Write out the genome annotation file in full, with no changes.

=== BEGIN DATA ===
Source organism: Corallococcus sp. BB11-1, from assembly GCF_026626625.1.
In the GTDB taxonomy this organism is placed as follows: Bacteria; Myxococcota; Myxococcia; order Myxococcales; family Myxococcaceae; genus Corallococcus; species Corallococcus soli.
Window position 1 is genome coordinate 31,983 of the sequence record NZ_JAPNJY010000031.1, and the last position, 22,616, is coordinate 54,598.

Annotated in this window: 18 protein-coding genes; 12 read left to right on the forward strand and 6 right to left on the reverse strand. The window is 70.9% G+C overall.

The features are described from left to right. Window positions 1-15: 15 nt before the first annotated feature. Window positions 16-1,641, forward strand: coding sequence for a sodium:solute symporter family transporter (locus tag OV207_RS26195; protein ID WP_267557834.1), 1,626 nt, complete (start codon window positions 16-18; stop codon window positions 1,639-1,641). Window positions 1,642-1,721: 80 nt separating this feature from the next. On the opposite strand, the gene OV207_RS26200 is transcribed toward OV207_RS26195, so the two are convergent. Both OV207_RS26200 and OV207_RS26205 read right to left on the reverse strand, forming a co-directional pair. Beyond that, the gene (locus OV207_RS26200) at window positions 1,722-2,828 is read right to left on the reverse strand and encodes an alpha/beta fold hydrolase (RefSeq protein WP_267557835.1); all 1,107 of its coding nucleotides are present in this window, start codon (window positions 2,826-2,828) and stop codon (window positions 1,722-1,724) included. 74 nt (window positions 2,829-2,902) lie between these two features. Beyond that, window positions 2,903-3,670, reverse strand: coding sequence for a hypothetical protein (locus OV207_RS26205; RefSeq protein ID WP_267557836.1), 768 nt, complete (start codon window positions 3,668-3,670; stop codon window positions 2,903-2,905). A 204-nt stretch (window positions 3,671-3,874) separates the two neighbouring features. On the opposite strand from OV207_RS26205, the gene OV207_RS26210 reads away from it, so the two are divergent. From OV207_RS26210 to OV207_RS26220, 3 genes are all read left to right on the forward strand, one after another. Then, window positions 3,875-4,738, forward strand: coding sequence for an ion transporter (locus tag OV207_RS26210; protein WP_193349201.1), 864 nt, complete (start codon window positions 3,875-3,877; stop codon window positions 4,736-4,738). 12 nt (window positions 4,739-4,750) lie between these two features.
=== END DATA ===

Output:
Source organism: Corallococcus sp. BB11-1, from assembly GCF_026626625.1.
In the GTDB taxonomy this organism is placed as follows: Bacteria; Myxococcota; Myxococcia; order Myxococcales; family Myxococcaceae; genus Corallococcus; species Corallococcus soli.
Window position 1 is genome coordinate 31,983 of the sequence record NZ_JAPNJY010000031.1, and the last position, 22,616, is coordinate 54,598.

Annotated in this window: 18 protein-coding genes; 12 read left to right on the forward strand and 6 right to left on the reverse strand. The window is 70.9% G+C overall.

The features are described from left to right. Window positions 1-15: 15 nt before the first annotated feature. Window positions 16-1,641, forward strand: coding sequence for a sodium:solute symporter family transporter (locus tag OV207_RS26195; protein ID WP_267557834.1), 1,626 nt, complete (start codon window positions 16-18; stop codon window positions 1,639-1,641). Window positions 1,642-1,721: 80 nt separating this feature from the next. On the opposite strand, the gene OV207_RS26200 is transcribed toward OV207_RS26195, so the two are convergent. Both OV207_RS26200 and OV207_RS26205 read right to left on the reverse strand, forming a co-directional pair. Beyond that, the gene (locus OV207_RS26200) at window positions 1,722-2,828 is read right to left on the reverse strand and encodes an alpha/beta fold hydrolase (RefSeq protein WP_267557835.1); all 1,107 of its coding nucleotides are present in this window, start codon (window positions 2,826-2,828) and stop codon (window positions 1,722-1,724) included. 74 nt (window positions 2,829-2,902) lie between these two features. Beyond that, window positions 2,903-3,670, reverse strand: coding sequence for a hypothetical protein (locus OV207_RS26205; RefSeq protein ID WP_267557836.1), 768 nt, complete (start codon window positions 3,668-3,670; stop codon window positions 2,903-2,905). A 204-nt stretch (window positions 3,671-3,874) separates the two neighbouring features. On the opposite strand from OV207_RS26205, the gene OV207_RS26210 reads away from it, so the two are divergent. From OV207_RS26210 to OV207_RS26220, 3 genes are all read left to right on the forward strand, one after another. Then, window positions 3,875-4,738, forward strand: coding sequence for an ion transporter (locus tag OV207_RS26210; protein WP_193349201.1), 864 nt, complete (start codon window positions 3,875-3,877; stop codon window positions 4,736-4,738). 12 nt (window positions 4,739-4,750) lie between these two features.